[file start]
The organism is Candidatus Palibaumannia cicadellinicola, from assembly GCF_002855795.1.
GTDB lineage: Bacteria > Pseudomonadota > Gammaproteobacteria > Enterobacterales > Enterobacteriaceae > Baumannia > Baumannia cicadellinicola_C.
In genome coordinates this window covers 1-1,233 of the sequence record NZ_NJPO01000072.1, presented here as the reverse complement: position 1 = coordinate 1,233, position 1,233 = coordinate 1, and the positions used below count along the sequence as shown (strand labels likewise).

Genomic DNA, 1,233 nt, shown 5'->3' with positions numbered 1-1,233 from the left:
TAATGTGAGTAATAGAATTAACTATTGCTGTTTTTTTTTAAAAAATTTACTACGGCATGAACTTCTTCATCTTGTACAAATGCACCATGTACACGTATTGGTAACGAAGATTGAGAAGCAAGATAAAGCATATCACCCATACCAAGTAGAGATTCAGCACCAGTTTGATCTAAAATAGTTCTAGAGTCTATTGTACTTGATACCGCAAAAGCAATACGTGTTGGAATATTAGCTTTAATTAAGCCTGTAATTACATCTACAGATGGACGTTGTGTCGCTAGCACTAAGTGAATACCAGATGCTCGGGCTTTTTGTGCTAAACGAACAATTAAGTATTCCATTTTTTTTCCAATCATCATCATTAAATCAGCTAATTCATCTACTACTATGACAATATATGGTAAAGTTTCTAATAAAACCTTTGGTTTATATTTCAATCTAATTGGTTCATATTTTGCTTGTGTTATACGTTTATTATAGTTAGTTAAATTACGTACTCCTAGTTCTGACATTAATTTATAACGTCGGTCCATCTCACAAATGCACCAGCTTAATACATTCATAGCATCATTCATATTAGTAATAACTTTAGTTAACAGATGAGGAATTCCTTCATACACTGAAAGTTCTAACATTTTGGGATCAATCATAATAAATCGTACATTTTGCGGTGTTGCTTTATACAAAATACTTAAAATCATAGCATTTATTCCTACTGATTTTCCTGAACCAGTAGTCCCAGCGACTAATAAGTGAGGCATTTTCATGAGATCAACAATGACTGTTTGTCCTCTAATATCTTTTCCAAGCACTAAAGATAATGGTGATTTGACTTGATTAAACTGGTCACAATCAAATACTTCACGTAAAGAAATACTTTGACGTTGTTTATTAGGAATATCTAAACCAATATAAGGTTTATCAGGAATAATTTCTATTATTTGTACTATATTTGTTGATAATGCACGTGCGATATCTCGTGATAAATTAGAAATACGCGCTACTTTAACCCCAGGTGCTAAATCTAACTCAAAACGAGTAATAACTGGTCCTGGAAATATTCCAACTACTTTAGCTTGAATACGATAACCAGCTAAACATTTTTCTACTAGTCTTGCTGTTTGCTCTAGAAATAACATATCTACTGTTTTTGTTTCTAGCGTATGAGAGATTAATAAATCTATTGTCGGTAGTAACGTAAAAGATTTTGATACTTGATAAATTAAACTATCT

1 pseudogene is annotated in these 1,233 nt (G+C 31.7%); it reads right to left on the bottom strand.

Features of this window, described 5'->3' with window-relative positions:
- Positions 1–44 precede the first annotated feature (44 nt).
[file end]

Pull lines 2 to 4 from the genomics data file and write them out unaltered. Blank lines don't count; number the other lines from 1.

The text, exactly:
GTDB lineage: Bacteria > Pseudomonadota > Gammaproteobacteria > Enterobacterales > Enterobacteriaceae > Baumannia > Baumannia cicadellinicola_C.
In genome coordinates this window covers 1-1,233 of the sequence record NZ_NJPO01000072.1, presented here as the reverse complement: position 1 = coordinate 1,233, position 1,233 = coordinate 1, and the positions used below count along the sequence as shown (strand labels likewise).

Genomic DNA, 1,233 nt, shown 5'->3' with positions numbered 1-1,233 from the left: